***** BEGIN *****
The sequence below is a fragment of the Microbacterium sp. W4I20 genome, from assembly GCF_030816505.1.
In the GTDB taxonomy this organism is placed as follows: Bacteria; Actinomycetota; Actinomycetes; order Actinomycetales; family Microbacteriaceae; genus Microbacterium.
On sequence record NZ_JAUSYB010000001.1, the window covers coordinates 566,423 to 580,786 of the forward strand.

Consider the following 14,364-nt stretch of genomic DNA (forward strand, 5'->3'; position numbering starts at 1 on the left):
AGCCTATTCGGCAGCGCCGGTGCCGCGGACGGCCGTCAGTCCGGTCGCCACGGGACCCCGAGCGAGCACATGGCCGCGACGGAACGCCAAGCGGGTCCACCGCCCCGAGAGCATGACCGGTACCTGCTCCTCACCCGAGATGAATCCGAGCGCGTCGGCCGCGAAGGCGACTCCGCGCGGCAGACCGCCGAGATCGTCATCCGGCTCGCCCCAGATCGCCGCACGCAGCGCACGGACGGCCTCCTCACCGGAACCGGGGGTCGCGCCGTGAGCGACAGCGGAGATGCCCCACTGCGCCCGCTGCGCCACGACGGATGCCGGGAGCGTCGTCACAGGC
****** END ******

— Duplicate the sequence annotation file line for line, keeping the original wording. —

The sequence below is a fragment of the Microbacterium sp. W4I20 genome, from assembly GCF_030816505.1.
In the GTDB taxonomy this organism is placed as follows: Bacteria; Actinomycetota; Actinomycetes; order Actinomycetales; family Microbacteriaceae; genus Microbacterium.
On sequence record NZ_JAUSYB010000001.1, the window covers coordinates 566,423 to 580,786 of the forward strand.

Consider the following 14,364-nt stretch of genomic DNA (forward strand, 5'->3'; position numbering starts at 1 on the left):
AGCCTATTCGGCAGCGCCGGTGCCGCGGACGGCCGTCAGTCCGGTCGCCACGGGACCCCGAGCGAGCACATGGCCGCGACGGAACGCCAAGCGGGTCCACCGCCCCGAGAGCATGACCGGTACCTGCTCCTCACCCGAGATGAATCCGAGCGCGTCGGCCGCGAAGGCGACTCCGCGCGGCAGACCGCCGAGATCGTCATCCGGCTCGCCCCAGATCGCCGCACGCAGCGCACGGACGGCCTCCTCACCGGAACCGGGGGTCGCGCCGTGAGCGACAGCGGAGATGCCCCACTGCGCCCGCTGCGCCACGACGGATGCCGGGAGCGTCGTCACAGGC